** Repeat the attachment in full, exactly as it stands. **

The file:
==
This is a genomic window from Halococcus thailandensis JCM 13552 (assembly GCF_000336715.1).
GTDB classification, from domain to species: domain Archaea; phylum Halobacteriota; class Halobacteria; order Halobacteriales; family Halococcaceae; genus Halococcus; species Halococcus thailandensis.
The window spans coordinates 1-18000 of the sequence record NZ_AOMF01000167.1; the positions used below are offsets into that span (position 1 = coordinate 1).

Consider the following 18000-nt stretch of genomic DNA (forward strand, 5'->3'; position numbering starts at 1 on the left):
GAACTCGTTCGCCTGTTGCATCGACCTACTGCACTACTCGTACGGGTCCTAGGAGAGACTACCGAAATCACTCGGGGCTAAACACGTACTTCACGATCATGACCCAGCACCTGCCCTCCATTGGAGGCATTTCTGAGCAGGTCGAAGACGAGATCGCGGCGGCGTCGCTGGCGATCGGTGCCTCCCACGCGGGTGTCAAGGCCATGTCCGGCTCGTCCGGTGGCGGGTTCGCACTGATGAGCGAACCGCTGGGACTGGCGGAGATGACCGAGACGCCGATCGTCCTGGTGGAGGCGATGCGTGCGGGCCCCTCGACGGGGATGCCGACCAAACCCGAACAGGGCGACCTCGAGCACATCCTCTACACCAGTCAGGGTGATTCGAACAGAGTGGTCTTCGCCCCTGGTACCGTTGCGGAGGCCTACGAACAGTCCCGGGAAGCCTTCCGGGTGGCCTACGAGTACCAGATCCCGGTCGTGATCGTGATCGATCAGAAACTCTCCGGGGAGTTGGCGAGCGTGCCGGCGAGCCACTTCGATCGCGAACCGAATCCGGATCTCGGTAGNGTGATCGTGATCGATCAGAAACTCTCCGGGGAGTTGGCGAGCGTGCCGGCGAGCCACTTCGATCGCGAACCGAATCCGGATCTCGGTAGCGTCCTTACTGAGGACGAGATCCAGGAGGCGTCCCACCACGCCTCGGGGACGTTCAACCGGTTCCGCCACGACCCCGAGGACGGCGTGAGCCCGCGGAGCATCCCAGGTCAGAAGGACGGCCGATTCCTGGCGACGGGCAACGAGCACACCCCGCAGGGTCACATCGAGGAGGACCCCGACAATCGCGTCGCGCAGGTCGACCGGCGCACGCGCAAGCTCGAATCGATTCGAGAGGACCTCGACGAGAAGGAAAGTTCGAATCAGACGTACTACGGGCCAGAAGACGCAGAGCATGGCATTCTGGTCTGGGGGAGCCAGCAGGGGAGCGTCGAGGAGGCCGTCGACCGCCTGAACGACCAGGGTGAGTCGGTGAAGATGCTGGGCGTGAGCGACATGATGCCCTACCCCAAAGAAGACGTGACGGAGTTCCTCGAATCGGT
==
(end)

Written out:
This is a genomic window from Halococcus thailandensis JCM 13552 (assembly GCF_000336715.1).
GTDB classification, from domain to species: domain Archaea; phylum Halobacteriota; class Halobacteria; order Halobacteriales; family Halococcaceae; genus Halococcus; species Halococcus thailandensis.
The window spans coordinates 1-18000 of the sequence record NZ_AOMF01000167.1; the positions used below are offsets into that span (position 1 = coordinate 1).

Consider the following 18000-nt stretch of genomic DNA (forward strand, 5'->3'; position numbering starts at 1 on the left):
GAACTCGTTCGCCTGTTGCATCGACCTACTGCACTACTCGTACGGGTCCTAGGAGAGACTACCGAAATCACTCGGGGCTAAACACGTACTTCACGATCATGACCCAGCACCTGCCCTCCATTGGAGGCATTTCTGAGCAGGTCGAAGACGAGATCGCGGCGGCGTCGCTGGCGATCGGTGCCTCCCACGCGGGTGTCAAGGCCATGTCCGGCTCGTCCGGTGGCGGGTTCGCACTGATGAGCGAACCGCTGGGACTGGCGGAGATGACCGAGACGCCGATCGTCCTGGTGGAGGCGATGCGTGCGGGCCCCTCGACGGGGATGCCGACCAAACCCGAACAGGGCGACCTCGAGCACATCCTCTACACCAGTCAGGGTGATTCGAACAGAGTGGTCTTCGCCCCTGGTACCGTTGCGGAGGCCTACGAACAGTCCCGGGAAGCCTTCCGGGTGGCCTACGAGTACCAGATCCCGGTCGTGATCGTGATCGATCAGAAACTCTCCGGGGAGTTGGCGAGCGTGCCGGCGAGCCACTTCGATCGCGAACCGAATCCGGATCTCGGTAGNGTGATCGTGATCGATCAGAAACTCTCCGGGGAGTTGGCGAGCGTGCCGGCGAGCCACTTCGATCGCGAACCGAATCCGGATCTCGGTAGCGTCCTTACTGAGGACGAGATCCAGGAGGCGTCCCACCACGCCTCGGGGACGTTCAACCGGTTCCGCCACGACCCCGAGGACGGCGTGAGCCCGCGGAGCATCCCAGGTCAGAAGGACGGCCGATTCCTGGCGACGGGCAACGAGCACACCCCGCAGGGTCACATCGAGGAGGACCCCGACAATCGCGTCGCGCAGGTCGACCGGCGCACGCGCAAGCTCGAATCGATTCGAGAGGACCTCGACGAGAAGGAAAGTTCGAATCAGACGTACTACGGGCCAGAAGACGCAGAGCATGGCATTCTGGTCTGGGGGAGCCAGCAGGGGAGCGTCGAGGAGGCCGTCGACCGCCTGAACGACCAGGGTGAGTCGGTGAAGATGCTGGGCGTGAGCGACATGATGCCCTACCCCAAAGAAGACGTGACGGAGTTCCTCGAATCGGT